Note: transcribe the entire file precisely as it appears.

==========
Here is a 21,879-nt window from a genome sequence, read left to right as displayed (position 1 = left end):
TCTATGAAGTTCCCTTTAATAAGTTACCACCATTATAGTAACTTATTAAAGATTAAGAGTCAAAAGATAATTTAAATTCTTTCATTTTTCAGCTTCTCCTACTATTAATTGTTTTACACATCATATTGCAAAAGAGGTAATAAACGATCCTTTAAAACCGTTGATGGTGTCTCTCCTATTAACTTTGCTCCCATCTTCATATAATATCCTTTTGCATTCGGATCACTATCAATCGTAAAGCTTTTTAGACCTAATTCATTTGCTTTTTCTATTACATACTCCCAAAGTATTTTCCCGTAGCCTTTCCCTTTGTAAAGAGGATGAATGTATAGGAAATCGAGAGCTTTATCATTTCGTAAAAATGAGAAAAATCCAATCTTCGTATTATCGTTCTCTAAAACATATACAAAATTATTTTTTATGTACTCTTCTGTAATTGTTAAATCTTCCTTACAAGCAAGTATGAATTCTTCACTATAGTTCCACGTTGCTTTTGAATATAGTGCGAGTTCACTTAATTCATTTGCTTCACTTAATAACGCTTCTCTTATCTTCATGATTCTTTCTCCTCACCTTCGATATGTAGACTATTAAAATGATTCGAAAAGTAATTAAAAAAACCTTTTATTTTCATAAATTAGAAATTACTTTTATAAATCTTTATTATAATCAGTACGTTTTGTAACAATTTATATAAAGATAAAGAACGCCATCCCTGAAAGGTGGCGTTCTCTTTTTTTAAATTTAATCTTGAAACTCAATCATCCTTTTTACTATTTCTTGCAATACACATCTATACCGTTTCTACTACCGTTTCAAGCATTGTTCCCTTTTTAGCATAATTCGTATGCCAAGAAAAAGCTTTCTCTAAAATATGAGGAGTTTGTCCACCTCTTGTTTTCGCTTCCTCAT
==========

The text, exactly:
Here is a 21,879-nt window from a genome sequence, read left to right as displayed (position 1 = left end):
TCTATGAAGTTCCCTTTAATAAGTTACCACCATTATAGTAACTTATTAAAGATTAAGAGTCAAAAGATAATTTAAATTCTTTCATTTTTCAGCTTCTCCTACTATTAATTGTTTTACACATCATATTGCAAAAGAGGTAATAAACGATCCTTTAAAACCGTTGATGGTGTCTCTCCTATTAACTTTGCTCCCATCTTCATATAATATCCTTTTGCATTCGGATCACTATCAATCGTAAAGCTTTTTAGACCTAATTCATTTGCTTTTTCTATTACATACTCCCAAAGTATTTTCCCGTAGCCTTTCCCTTTGTAAAGAGGATGAATGTATAGGAAATCGAGAGCTTTATCATTTCGTAAAAATGAGAAAAATCCAATCTTCGTATTATCGTTCTCTAAAACATATACAAAATTATTTTTTATGTACTCTTCTGTAATTGTTAAATCTTCCTTACAAGCAAGTATGAATTCTTCACTATAGTTCCACGTTGCTTTTGAATATAGTGCGAGTTCACTTAATTCATTTGCTTCACTTAATAACGCTTCTCTTATCTTCATGATTCTTTCTCCTCACCTTCGATATGTAGACTATTAAAATGATTCGAAAAGTAATTAAAAAAACCTTTTATTTTCATAAATTAGAAATTACTTTTATAAATCTTTATTATAATCAGTACGTTTTGTAACAATTTATATAAAGATAAAGAACGCCATCCCTGAAAGGTGGCGTTCTCTTTTTTTAAATTTAATCTTGAAACTCAATCATCCTTTTTACTATTTCTTGCAATACACATCTATACCGTTTCTACTACCGTTTCAAGCATTGTTCCCTTTTTAGCATAATTCGTATGCCAAGAAAAAGCTTTCTCTAAAATATGAGGAGTTTGTCCACCTCTTGTTTTCGCTTCCTCAT